Two examples of Colley’s sculptures have been acquired for the collection of Sydney’s Museum of Applied Arts and Sciences. Resplendent in its black shiny coat with a magnificently painted tail, the life-size Lyrebird 2 has recently joined his earlier Black Tail Swamp Wallaby 9, which dazzles with golden lustres and a somewhat ethereal appearance. The stubby marsupial is hollow and appears to sport a carnival mask and a magician’s coat that makes parts of the body and the entire tail completely disappear.

Lyrebird 2 is Cooley’s second sculpture of the lyrebird, a ground-dwelling songbird from the Australian rainforest. The bird stands in an upright pose, its strong legs gripping a mound of twigs; we know it is an adult male as it has an ornate tail with fanned feathers that, when spread out in display in real life, resemble a lyre. While kangaroos (wallabies belong to the same taxonomic family as kangaroos) and emus are widely recognised as Australia’s iconic animals, the superb lyrebird (Menura novaehollandiae) follows closely in Australia’s collective imagination. As early as in 1865 John Gould stated in his Birds of Australia (1948, p. 298) that: “were I requested to suggest an emblem for Australia among its avifauna, I should without the slightest hesitation select the lyre bird.”

Cooley’s interpretations of Australia’s fauna are a radical departure from the work of his Australian mid-century predecessors such as John Castle-Harris and Grace Seccombe. Bursting with inner energy, intriguing and unapologetically contemporary, they appear to be increasingly abstract in their modelling. As the sculptural forms evolve and transform, their raison d’être remains constant: it is the artist’s desire to “play” with iconic images, his fondness for the unexpected, for exaggerated movement, for drama and theatre. These characteristics have prompted critics to suggest that Cooley’s artworks are his “somewhat ironic Australian salute”.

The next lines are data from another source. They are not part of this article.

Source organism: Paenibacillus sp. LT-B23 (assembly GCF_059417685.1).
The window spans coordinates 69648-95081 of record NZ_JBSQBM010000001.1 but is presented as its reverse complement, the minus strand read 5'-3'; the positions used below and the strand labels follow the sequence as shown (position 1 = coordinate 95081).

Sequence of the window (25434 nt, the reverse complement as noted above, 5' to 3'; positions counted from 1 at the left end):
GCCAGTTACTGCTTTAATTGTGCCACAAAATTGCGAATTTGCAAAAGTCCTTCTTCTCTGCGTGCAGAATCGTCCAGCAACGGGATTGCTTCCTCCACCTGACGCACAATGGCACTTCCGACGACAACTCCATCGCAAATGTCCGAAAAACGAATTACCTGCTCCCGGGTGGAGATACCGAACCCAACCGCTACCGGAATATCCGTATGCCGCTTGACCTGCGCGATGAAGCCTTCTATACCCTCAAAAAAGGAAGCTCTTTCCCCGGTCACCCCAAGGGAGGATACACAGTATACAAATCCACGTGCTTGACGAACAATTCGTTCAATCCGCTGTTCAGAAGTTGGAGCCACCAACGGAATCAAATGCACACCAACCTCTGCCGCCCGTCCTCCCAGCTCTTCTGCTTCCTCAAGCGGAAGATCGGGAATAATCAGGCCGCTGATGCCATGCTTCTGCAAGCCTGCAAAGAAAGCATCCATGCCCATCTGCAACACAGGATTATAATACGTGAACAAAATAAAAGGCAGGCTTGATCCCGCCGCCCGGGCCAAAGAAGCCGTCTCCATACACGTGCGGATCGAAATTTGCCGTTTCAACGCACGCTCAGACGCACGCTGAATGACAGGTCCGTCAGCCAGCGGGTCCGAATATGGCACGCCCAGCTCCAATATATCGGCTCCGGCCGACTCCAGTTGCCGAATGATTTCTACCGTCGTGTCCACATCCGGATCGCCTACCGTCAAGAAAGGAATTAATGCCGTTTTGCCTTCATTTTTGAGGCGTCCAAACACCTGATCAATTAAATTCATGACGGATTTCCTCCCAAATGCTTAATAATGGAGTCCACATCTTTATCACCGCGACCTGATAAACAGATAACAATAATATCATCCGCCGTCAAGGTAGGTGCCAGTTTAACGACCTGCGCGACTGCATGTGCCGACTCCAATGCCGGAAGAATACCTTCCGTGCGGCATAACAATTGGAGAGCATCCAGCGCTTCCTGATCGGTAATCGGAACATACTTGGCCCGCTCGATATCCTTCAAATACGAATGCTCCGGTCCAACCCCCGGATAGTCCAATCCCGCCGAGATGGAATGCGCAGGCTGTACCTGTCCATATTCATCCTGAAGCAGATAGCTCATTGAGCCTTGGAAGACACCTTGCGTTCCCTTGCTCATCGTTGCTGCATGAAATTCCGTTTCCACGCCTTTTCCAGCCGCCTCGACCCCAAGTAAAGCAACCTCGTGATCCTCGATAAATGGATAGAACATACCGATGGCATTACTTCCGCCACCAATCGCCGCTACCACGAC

It seems, however, that playing with Australianness is of no more importance to Cooley than his admiration for the eighteenth-century baroque extravaganza, for the rococo bravura of the legendary Meissen porcelain modeller Johann Joachim Kändler. Just have a look at the gorgeous gold lustres sparkling on his wallabies: they are closer in spirit to the Mardi Gras carnival costumes and oversized jewels than to the sun reflected in the fur of a marsupial.

Cooley once said that when he makes his sculptures, he imagines them in ornate interiors of historic palaces. Reimagining the flamboyance and emotional intensity of the past eras, Colley’s ceramics inhabit a world of their own. Fearless, showy and somewhat irreverent, they nod to the past but are firmly grounded in, and a celebration of, our own time.


MAAS Peter Cooley artist file; notes from a conversation with Paul Donnelly

John Gould, The Birds of Australia: in seven volumes, London, 1948, vol.1, p. 298

William Sturrock, Peter Cooley, artist profile


portraitEva Czernis-Ryl is an award-winning curator at the Museum of Applied Arts and Sciences in Sydney whose research interests focus on decorative arts, craft and design from the 18th century to the present. Her recent exhibitions include A Fine Possession: Jewellery and IdentityRecollect: Ceramics and the Fantastical Worlds. Eva is an Expert Examiner for the Australian Government’s National Cultural Heritage Committee.